Argentine black and white tegu at the Buenos Aires Zoo.
The following are several health concerns a tegu owner should watch for. As always, if you feel your tegu is sick, please visit a qualified herp veterinarian.
Metabolic Bone Disease
The biggest problem I have seen as far as health problems in tegus is Metabolic Bone Disease. I have seen the characteristic twitching of early MBD before in tegus that did not have UVB lighting; it is not a pretty sight. Basically, some of the animals looked like they were suffering minor convulsions. This can also happen if tegus overheat. Monitor your environmental controls closely to provide the right temperature and lighting for your lizards.
Metastatic calcification and gout are seen in lizards with MBD. Gout is a common clinical sign of this problem. Calcium hydroxyapatite deposits usually appear as irregular, firm swellings over joints on the limbs, on ribs and back bones. They can also be seen on an animal’s head, making them appear disfigured.
Calcium and Phosphorus Deficiency
I suspect that calcium deficiency is probably the leading killer of tegus in captivity. However, a diet abundant in calcium will not help if a calcium-to-phosphorus ratio of 2:1 is not provided. Avoid foods high phosphorus, like that found in bananas. Calcium will also be a useless if vitamin D3 is not present. The good news is that vitamin D3 is easily obtained through exposure to unfiltered sunlight or UV lighting. Tegus fed rodents and given proper UV lighting do not require added D3.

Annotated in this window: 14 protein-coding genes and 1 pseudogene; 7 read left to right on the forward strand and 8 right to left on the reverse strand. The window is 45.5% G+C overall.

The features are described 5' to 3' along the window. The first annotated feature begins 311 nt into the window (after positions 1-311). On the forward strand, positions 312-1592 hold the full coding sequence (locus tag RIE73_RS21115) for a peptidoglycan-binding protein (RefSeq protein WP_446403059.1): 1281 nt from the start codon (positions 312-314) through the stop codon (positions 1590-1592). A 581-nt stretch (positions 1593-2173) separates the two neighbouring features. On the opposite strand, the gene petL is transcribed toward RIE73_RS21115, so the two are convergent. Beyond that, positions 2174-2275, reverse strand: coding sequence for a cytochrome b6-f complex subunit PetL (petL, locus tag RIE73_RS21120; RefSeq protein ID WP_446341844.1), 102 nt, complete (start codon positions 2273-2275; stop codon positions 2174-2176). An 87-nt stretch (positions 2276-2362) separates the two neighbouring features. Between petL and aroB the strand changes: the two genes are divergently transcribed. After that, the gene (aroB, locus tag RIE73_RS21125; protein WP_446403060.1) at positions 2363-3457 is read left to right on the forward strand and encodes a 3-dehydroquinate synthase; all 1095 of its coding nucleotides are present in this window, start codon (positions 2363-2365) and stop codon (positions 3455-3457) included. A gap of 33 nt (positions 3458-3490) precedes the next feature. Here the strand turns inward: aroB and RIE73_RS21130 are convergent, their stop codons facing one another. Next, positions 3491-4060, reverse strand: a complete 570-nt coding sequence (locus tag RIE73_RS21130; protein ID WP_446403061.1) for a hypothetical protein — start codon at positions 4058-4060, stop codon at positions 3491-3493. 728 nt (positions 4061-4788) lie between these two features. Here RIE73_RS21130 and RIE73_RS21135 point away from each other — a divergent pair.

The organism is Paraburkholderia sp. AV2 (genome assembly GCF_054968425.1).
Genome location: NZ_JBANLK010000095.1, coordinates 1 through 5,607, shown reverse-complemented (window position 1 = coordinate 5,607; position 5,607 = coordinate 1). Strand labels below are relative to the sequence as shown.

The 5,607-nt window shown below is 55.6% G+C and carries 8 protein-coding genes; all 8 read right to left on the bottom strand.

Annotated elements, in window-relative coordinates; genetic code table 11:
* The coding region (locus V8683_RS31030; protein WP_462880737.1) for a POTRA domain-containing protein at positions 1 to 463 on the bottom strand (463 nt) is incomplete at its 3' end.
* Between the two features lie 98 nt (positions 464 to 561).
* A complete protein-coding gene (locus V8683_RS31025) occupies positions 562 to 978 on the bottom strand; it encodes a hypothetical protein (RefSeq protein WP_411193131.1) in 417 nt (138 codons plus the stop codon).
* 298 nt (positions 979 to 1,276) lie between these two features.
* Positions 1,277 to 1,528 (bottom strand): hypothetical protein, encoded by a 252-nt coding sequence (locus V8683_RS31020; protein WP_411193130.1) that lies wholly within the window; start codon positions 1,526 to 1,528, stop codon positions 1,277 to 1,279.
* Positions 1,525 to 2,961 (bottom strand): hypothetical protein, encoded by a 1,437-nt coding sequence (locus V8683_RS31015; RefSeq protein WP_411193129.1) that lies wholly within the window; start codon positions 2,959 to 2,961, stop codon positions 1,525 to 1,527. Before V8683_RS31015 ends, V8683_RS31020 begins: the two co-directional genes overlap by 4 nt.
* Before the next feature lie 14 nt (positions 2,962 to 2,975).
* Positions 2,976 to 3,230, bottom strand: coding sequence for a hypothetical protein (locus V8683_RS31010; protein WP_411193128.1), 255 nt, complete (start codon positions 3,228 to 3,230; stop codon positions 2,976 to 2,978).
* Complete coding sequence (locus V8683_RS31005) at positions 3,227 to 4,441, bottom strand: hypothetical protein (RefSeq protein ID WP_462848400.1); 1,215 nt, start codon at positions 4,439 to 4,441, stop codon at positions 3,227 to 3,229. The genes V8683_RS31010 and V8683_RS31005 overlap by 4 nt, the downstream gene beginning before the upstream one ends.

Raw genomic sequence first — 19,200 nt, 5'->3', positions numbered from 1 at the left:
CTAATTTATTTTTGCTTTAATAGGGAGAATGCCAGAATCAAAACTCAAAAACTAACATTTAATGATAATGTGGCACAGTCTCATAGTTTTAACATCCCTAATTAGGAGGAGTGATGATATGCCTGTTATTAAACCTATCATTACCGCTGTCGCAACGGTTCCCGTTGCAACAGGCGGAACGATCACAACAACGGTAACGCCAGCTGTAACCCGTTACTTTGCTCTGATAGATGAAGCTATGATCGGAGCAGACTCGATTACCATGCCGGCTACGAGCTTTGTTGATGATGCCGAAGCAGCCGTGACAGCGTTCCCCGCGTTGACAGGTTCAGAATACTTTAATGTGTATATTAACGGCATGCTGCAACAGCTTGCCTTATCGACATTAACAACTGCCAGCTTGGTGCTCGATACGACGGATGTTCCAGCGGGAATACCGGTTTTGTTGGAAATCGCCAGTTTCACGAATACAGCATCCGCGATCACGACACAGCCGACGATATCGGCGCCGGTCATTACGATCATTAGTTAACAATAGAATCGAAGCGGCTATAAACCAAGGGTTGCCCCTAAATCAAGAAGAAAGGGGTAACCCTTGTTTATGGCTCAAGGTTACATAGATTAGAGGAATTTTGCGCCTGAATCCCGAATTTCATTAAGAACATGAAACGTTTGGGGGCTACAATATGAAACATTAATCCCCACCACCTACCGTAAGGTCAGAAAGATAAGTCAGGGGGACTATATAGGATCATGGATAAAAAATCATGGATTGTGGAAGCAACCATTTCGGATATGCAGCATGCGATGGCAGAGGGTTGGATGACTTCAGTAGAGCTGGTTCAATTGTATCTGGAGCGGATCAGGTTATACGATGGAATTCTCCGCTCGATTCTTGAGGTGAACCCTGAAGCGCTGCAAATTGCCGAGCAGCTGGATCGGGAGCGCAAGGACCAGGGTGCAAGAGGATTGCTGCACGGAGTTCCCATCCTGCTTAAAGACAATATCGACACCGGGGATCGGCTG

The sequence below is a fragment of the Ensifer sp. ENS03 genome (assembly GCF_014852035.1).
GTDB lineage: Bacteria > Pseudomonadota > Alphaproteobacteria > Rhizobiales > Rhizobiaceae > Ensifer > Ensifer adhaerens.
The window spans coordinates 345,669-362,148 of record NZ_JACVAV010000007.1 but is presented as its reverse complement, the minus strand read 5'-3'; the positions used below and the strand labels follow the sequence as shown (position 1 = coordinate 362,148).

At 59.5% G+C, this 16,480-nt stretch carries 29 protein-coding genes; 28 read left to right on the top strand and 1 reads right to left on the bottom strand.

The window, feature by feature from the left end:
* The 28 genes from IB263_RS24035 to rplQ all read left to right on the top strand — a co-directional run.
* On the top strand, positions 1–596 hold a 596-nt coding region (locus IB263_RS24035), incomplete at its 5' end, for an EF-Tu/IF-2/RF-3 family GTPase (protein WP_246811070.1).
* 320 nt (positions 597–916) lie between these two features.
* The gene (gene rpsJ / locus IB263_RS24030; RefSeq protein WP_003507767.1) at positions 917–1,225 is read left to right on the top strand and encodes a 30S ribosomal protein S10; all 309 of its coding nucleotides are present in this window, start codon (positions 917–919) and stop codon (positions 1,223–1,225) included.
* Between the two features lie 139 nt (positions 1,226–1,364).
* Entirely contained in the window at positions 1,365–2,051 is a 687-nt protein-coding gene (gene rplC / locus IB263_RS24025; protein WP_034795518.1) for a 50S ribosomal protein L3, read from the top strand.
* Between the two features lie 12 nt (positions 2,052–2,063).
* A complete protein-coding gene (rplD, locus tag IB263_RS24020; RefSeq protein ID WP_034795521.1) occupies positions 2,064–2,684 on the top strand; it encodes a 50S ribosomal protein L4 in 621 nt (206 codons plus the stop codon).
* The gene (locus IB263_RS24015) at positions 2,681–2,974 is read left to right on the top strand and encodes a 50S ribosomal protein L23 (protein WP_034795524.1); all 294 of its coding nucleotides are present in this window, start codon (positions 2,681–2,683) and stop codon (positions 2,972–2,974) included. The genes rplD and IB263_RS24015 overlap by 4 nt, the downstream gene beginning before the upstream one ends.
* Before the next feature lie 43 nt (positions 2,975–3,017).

This can be is found in the intestinal tracts of reptiles, birds, animals, insects and humans. It is also found on the outside of the eggshell before the egg is washed, or it may be found inside the egg if Salmonella infected the hen. Be careful when feeding lizards eggs. Raw eggs also contain an enzyme called avidin; this enzyme decreases the absorption of biotin and can lead to skin problems in reptiles. When you cook the eggs you neutralize this enzyme, thus changing the makeup of the egg.
A tegu infested with parasites can experience a loss of appetite and eventually weight loss. Their stools may be loose and they could behave lethargically, even when not hibernating. If you see any of these, contact your veterinarian.
Mites and ticks have not been found to be as much of a problem in the Tupinambis species. I think the tegu’s beaded skin is one reason these parasites do not often appear on these lizards. Tegus have very thick skin and beaded scales, and this may prevent parasites from accessing a blood supply to feed on.